And when you come before God, don’t turn that into a theatrical production either. All these people making a regular show out of their prayers, hoping for stardom! Do you think God sits in a box seat?
Here’s what I want you to do: Find a quiet, secluded place so you won’t be tempted to role-play before God. Just be there as simply and honestly as you can manage. The focus will shift from you to God, and you will begin to sense his grace.
“The world is full of so-called prayer warriors who are prayer-ignorant. They’re full of formulas and programs and advice, peddling techniques for getting what you want from God. Don’t fall for that nonsense. This is your Father you are dealing with, and he knows better than you what you need. With a God like this loving you, you can pray very simply. – Matthew 6 (The Message)
“What is our purpose in life? It is to restore the fallen culture to the glory of God. It’s to take command and dominion over every aspect of life, whether it’s music, science, law, politics, communities, families, to bring Christianity to bear in every single area of life” – Charles Colson
“As soon as Jesus sits on his throne he’s gonna rule the world with a rod of iron. That means he’s gonna make the ACLU do what he wants them to. That means you’re not gonna have to ask if you can pray in public school. We will live by the law of God and no other law.”— John Hagee
“Lord, give us righteous judges who will not try to legislate and dominate this society. Take control, Lord! We ask for additional vacancies on the court.” –Pat Robertson
“We’re not attacking Islam but Islam has attacked us. The God of Islam is not the same God. He’s not the son of God of the Christian or Judeo-Christian faith. It’s a different God and I believe it is a very evil and wicked religion.” -Franklin Graham
“Pray for our military men and women who are striving to do what is right. Also, for this country, that our leaders, our national leaders, are sending [U.S. soldiers] out on a task that is from God. That’s what we have to make sure that we’re praying for, that there is a plan and that that plan is God’s plan.” – Sarah Palin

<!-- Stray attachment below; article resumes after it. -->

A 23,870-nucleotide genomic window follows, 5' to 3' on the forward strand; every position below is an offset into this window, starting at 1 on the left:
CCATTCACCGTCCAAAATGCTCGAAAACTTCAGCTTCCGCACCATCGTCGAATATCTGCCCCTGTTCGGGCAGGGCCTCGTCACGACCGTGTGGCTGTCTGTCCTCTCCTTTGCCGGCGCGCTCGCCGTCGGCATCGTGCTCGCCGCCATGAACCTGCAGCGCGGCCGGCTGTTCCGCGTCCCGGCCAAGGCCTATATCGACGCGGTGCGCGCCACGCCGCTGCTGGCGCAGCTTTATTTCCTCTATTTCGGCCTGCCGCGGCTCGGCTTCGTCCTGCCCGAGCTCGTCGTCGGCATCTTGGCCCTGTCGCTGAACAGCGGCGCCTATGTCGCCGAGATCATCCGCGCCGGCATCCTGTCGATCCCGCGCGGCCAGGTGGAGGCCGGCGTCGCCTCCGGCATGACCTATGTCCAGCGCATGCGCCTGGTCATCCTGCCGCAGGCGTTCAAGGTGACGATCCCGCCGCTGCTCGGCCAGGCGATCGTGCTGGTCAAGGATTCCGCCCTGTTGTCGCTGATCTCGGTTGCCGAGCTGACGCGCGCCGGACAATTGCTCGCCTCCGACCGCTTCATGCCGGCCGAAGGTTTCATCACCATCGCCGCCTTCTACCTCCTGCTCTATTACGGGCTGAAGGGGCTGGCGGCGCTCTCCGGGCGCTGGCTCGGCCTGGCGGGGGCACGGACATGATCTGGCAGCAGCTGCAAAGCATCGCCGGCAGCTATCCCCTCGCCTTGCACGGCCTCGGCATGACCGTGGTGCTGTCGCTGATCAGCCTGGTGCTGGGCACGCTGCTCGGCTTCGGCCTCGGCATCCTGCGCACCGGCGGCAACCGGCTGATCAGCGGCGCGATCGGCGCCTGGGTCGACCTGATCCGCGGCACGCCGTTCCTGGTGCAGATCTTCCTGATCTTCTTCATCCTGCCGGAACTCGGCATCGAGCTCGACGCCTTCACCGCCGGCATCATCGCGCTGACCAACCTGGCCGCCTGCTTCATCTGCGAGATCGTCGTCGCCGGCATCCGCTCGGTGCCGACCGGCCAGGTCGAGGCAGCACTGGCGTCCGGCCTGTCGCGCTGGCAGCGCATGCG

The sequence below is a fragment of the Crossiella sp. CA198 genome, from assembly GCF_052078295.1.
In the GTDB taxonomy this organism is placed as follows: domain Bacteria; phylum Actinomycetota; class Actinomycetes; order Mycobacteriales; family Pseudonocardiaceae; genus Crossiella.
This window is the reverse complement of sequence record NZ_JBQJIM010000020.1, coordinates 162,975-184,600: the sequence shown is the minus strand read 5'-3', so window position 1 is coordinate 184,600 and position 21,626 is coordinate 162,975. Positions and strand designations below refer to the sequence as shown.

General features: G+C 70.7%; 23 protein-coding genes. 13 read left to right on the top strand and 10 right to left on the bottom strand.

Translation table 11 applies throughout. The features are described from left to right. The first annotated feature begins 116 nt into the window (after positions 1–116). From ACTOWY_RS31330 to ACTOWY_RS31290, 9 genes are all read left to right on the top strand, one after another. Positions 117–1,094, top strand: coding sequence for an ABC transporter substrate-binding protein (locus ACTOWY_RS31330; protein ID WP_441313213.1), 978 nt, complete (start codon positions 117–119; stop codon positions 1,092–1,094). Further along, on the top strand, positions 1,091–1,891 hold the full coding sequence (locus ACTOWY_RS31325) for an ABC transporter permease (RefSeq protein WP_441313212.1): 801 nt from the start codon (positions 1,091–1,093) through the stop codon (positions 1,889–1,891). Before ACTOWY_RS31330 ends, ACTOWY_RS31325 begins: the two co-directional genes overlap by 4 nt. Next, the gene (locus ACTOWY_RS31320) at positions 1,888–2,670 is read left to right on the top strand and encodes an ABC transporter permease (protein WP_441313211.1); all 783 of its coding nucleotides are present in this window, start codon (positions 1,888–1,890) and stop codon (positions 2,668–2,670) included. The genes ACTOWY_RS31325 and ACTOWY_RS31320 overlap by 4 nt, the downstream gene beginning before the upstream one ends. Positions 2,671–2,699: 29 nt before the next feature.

“There are some who would accuse us of trying to Christianize America. Am I trying to Christianize America? You bet your boots I am!” – D. James Kennedy
“The most used phrase in my administration if I were to be President would be ‘What the hell you mean we’re out of missiles?”-Glenn Beck
There is a memorable behind–the-scenes moment in one of Frank Peretti’s books where a little demon perched on the shoulder of an addict is swirling his hand around inside the man’s skull. (For those of you who don’t know of him, Frank Peretti writes “Christian” horror tales. This book, if I remember correctly, was “Piercing the Darkness”. It may just as well have been called “Piercing my Eyeball” for all the pleasure I got from reading it.)
Anyway, this supernatural premise is one that many conservative Christians (Fundamentalists, Neo-Evangelicals, Moral Majoritarians, reactionary Catholics –you get the picture) do not take lightly. There is no doubt in their minds that the minds of others, especially those who suffer from mental and emotional disorders, are in demonic clutches. Many of these Christians consider psychologists and psychiatrists to be quacks, or even worse, in the employ of Satan (though perhaps unconsciously). People with chronic depression, anxiety disorders, schizophrenia, bi-polar disorder, OCD – these people don’t need medical attention, and they certainly don’t need any drugs. All they need is to turn to Jesus. Or maybe endure a good exorcism. (In their contempt for the psychiatric profession they have a lot in common with Scientologists).
The funny (and sad) thing is that most of these people are not complete idiots. I know, because I was once one of them, and I am no idiot. (depending on who you ask) Now, I didn’t completely right-off the mental health profession. But I didn’t put much stock in mental health practitioners, unless he or she was an overt Christian. Because if therapists didn’t believe that Satan could mess with people’s minds, then it was tantamount to them working for Satan. There was really no hope for healing. I guess a Jewish doctor who believed in Satan would be OK except that he would not recognize the healing power of Jesus. So, no, it would have to be a Christian and a neo-Evangelical, God fearing, born-again Christian to boot. And this is a wide spread conviction among Christian fundamentalists.
Nowadays a belief in Satan would immediately disqualify that professional from my consideration. I couldn’t care less if my mechanic or my post-man or my butcher believed in Satan or Santa. But when it comes to helping people deal with issues that challenge their sanity, well, I just don’t think the supernatural is something worth pursuing. At least not at $150 an hour.